The two doors open and I am still one on this elevator when they do, and this is a time when one is better than two, as impossible as that sounds, and I don’t run, run, run even though I want to, even though I want to just bolt through this lobby and past the guards and down the escalator through groups of misters and misses and suits and ties and I want to burst through their days and break through the doors, I want to scream as I do it and I want them to hear me but I want you to hear me even more, and I don’t do it. I don’t run. I don’t make a noise. I walk calmly to the doors, I ignore the revolving ones because what a nightmare of possible numbers that is, and I get outside through the much more maneuverable traditional doors and I breathe deep in the rain soaked air and I light a cigarette and I take one, two, three, four, five, six, seven, eight, nine, ten steps to a spot that is not too close to anyone else and I stand.

I pick up the phone that lives in my head and I call you. I have so many things I want to say to you, but today I start with:

“Do you remember getting kicked out of that cheesy bar in Pioneer Square? The one with the faux western theme and all the frat types mixing with the forty somethings, all hoping for a chance to fuck the girls dancing on the bar or at least one of the drunk misguided stereotypes writhing in a solid mass to top forty pop hits? That was one of the best nights of my life with you.”

I take your silence as encouragement. I continue my story, our story, because maybe you don’t remember, and sure, that’s almost too awful to consider, but it’s something to say other than “I miss you so much I feel like I’m fucking falling all the time now” or “I love you and you loved me and how can one little letter make such a huge difference in my life”.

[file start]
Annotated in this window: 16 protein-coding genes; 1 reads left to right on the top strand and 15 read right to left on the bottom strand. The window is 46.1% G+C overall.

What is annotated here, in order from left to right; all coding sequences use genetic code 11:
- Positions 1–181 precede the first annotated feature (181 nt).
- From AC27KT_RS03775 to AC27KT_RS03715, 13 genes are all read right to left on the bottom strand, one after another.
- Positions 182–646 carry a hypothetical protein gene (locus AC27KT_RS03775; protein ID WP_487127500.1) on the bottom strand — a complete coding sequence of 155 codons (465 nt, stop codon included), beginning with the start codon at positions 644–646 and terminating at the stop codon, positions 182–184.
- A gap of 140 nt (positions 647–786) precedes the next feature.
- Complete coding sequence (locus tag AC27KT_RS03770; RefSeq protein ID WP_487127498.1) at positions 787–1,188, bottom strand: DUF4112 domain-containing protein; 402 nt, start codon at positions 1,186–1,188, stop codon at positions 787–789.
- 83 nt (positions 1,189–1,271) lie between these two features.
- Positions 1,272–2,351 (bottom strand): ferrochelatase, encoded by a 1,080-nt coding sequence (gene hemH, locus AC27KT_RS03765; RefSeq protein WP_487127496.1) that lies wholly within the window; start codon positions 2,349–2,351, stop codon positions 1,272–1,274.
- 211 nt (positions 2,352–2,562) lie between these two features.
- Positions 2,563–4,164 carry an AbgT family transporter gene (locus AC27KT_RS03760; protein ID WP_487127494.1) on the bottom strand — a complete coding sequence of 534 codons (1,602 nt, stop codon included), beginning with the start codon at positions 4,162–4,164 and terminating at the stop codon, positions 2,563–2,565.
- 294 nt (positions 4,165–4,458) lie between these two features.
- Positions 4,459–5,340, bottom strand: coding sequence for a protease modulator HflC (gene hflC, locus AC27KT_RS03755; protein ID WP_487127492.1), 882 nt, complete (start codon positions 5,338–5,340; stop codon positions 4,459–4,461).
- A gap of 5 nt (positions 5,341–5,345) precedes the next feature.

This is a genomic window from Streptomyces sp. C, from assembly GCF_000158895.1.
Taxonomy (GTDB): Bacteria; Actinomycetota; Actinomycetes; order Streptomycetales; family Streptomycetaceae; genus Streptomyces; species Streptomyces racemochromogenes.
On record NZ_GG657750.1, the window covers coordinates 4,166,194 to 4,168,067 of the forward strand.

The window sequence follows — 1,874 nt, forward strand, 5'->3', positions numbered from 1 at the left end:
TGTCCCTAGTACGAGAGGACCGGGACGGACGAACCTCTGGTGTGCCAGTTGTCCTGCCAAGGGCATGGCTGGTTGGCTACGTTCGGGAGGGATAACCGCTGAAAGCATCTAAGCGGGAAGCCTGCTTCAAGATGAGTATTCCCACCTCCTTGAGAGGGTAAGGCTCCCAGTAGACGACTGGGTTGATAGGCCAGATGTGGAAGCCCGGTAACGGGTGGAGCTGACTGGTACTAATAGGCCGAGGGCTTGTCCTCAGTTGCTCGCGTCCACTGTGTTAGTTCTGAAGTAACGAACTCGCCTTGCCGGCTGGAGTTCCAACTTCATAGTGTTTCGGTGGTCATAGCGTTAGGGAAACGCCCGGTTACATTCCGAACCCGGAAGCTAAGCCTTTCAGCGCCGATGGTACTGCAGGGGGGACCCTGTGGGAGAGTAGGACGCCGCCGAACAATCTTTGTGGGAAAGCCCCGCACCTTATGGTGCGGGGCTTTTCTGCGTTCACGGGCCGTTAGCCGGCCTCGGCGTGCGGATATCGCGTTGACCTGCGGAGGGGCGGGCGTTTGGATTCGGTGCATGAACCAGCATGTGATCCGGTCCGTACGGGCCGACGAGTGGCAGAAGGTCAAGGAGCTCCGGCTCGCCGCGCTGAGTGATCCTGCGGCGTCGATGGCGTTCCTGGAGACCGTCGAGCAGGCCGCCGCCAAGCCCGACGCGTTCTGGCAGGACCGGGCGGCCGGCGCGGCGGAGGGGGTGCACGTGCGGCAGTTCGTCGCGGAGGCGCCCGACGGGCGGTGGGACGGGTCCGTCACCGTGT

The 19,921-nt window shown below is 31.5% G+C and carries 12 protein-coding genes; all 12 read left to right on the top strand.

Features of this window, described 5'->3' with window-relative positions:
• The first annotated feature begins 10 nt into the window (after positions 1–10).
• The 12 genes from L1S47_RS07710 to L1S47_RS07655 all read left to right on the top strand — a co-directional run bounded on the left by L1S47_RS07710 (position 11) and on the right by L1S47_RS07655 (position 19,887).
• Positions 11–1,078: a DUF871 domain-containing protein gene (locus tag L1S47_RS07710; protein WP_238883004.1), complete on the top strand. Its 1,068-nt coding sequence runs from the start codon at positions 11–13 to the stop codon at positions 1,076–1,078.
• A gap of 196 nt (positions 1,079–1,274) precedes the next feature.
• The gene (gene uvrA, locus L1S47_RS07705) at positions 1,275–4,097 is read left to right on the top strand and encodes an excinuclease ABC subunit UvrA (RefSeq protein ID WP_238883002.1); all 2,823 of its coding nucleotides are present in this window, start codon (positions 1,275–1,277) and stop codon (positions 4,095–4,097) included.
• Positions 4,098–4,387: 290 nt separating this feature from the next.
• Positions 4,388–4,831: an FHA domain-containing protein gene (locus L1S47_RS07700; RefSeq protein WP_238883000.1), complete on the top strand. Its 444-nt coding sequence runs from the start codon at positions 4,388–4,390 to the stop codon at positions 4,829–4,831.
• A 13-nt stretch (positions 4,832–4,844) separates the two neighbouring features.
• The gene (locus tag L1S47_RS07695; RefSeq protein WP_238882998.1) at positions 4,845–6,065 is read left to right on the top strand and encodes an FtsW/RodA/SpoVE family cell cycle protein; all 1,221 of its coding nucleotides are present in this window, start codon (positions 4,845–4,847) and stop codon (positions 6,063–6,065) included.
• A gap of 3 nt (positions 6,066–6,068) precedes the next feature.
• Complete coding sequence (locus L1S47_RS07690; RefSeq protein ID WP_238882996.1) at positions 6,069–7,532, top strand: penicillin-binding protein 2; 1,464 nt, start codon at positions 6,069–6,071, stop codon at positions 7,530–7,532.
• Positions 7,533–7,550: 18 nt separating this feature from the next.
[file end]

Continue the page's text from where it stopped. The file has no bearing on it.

“We went there hoping for trouble but not looking for it. We went there like we went so many places, wanting not necessarily violence but it’s potential. We got our hands stamped and forced our way up to the bar, not caring how many future bankers or car salesmen we trampled and shoved past. Once there, we eyed the dancer on the bar and ordered two shots and two beers. It was like we were in a movie, we just ordered beers and waited to see what they brought. We already knew it didn’t matter. The dancer came over to you and started her obligatory mating ritual, practically rubbing her scantily clad vagina across the top of your head as she gyrated. This was our chance and I took it. I got angry. I got wild eyed. I pounded the bar and I started to shout. I demanded equality. “Get over here and rub your vagina on my head this instant, young lady! What’s wrong, don’t you believe in equality? Is this bar anti-gay, or is it just you? Do you people discriminate against women? What the fuck is wrong with you, you bigot!” I built to a frenzy and began rhythmically pounding, chanting. You joined in. “Equality. Equality. Equality. Equality.” Predictably, a bouncer laid his hand on your arm, because obviously you had to be the source of the trouble. Just another drunken pile of raging hormones gone mad in the face of tits and ass all packaged and displayed neatly. He grabbed your arm and I caught your eye. As soon as I made contact, you nodded and we were off. I grabbed my beer, never knowing what they’d served me, and threw the drink in his beefy face. In the moment of shock that followed, I made a run for it, screaming “REMEMBER THE ALAMO” as I ran. I never looked back for you, I knew this time you were our lamb to the slaughter of a bad idea and a good time. I ran in circles around the dance floor crowded with people we knew we didn’t want to be or know. I ran and I ran, only deviating from my circle when I absolutely had to. I made the situation into a scene out of Looney Tunes, the bouncers playing Wile E. Coyote to my Road Runner. I wasn’t trying to escape, I didn’t want to get lost in the crowd. I just wanted to keep going as long as possible. They were closing in on me and I knew it, but I just kept running, limbs flailing wildly, jumping over people where necessary. When they finally grabbed me near the women’s bathroom, I knew I had a choice. Would I go quietly into this good night? Fuck I would. I’m only five foot two, but I thrashed and kicked wildly as they carried me out. I’d never been physically removed from anywhere before, and it fulfilled all of my expectations. They carried me out and tossed me on the sidewalk. I was sober but I still felt no pain as I picked myself up and went looking for you. They were as dumb as they looked, shouting “Where’s the other one?” as they rushed back inside to find you, forgetting that they’d already deposited you safely outside the other entrance, quietly and with no fuss. No nonsense for you, not that night.”